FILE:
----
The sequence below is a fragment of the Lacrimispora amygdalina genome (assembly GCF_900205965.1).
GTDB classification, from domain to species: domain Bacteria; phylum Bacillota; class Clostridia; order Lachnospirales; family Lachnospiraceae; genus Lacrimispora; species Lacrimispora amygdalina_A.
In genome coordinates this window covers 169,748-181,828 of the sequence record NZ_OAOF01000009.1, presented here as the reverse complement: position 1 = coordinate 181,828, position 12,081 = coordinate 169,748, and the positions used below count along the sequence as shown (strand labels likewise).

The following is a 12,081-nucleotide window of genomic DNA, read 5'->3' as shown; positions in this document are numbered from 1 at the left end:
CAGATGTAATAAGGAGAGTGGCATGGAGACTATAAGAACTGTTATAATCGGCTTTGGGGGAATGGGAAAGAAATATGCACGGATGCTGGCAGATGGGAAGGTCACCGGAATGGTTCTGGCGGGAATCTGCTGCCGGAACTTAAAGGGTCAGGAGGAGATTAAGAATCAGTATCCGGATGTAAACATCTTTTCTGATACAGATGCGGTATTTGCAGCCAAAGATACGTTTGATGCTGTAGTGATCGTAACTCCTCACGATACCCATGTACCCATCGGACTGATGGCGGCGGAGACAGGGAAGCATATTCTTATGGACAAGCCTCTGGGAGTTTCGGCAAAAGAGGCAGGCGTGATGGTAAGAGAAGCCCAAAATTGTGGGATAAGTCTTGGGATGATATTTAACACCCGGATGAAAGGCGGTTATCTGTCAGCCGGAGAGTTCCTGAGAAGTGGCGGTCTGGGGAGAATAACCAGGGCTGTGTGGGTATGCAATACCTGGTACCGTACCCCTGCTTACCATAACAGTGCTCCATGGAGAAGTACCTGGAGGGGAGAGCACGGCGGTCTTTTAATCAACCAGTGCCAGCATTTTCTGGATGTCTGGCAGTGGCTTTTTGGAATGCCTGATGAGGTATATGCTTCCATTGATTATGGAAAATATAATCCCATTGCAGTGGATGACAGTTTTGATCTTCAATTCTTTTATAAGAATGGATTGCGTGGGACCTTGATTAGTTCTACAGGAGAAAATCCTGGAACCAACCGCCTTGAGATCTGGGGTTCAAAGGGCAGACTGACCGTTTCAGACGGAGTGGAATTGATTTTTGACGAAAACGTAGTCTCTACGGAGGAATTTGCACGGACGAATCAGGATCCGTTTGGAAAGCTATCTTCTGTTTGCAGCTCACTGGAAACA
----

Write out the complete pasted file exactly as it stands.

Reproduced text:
The sequence below is a fragment of the Lacrimispora amygdalina genome (assembly GCF_900205965.1).
GTDB classification, from domain to species: domain Bacteria; phylum Bacillota; class Clostridia; order Lachnospirales; family Lachnospiraceae; genus Lacrimispora; species Lacrimispora amygdalina_A.
In genome coordinates this window covers 169,748-181,828 of the sequence record NZ_OAOF01000009.1, presented here as the reverse complement: position 1 = coordinate 181,828, position 12,081 = coordinate 169,748, and the positions used below count along the sequence as shown (strand labels likewise).

The following is a 12,081-nucleotide window of genomic DNA, read 5'->3' as shown; positions in this document are numbered from 1 at the left end:
CAGATGTAATAAGGAGAGTGGCATGGAGACTATAAGAACTGTTATAATCGGCTTTGGGGGAATGGGAAAGAAATATGCACGGATGCTGGCAGATGGGAAGGTCACCGGAATGGTTCTGGCGGGAATCTGCTGCCGGAACTTAAAGGGTCAGGAGGAGATTAAGAATCAGTATCCGGATGTAAACATCTTTTCTGATACAGATGCGGTATTTGCAGCCAAAGATACGTTTGATGCTGTAGTGATCGTAACTCCTCACGATACCCATGTACCCATCGGACTGATGGCGGCGGAGACAGGGAAGCATATTCTTATGGACAAGCCTCTGGGAGTTTCGGCAAAAGAGGCAGGCGTGATGGTAAGAGAAGCCCAAAATTGTGGGATAAGTCTTGGGATGATATTTAACACCCGGATGAAAGGCGGTTATCTGTCAGCCGGAGAGTTCCTGAGAAGTGGCGGTCTGGGGAGAATAACCAGGGCTGTGTGGGTATGCAATACCTGGTACCGTACCCCTGCTTACCATAACAGTGCTCCATGGAGAAGTACCTGGAGGGGAGAGCACGGCGGTCTTTTAATCAACCAGTGCCAGCATTTTCTGGATGTCTGGCAGTGGCTTTTTGGAATGCCTGATGAGGTATATGCTTCCATTGATTATGGAAAATATAATCCCATTGCAGTGGATGACAGTTTTGATCTTCAATTCTTTTATAAGAATGGATTGCGTGGGACCTTGATTAGTTCTACAGGAGAAAATCCTGGAACCAACCGCCTTGAGATCTGGGGTTCAAAGGGCAGACTGACCGTTTCAGACGGAGTGGAATTGATTTTTGACGAAAACGTAGTCTCTACGGAGGAATTTGCACGGACGAATCAGGATCCGTTTGGAAAGCTATCTTCTGTTTGCAGCTCACTGGAAACA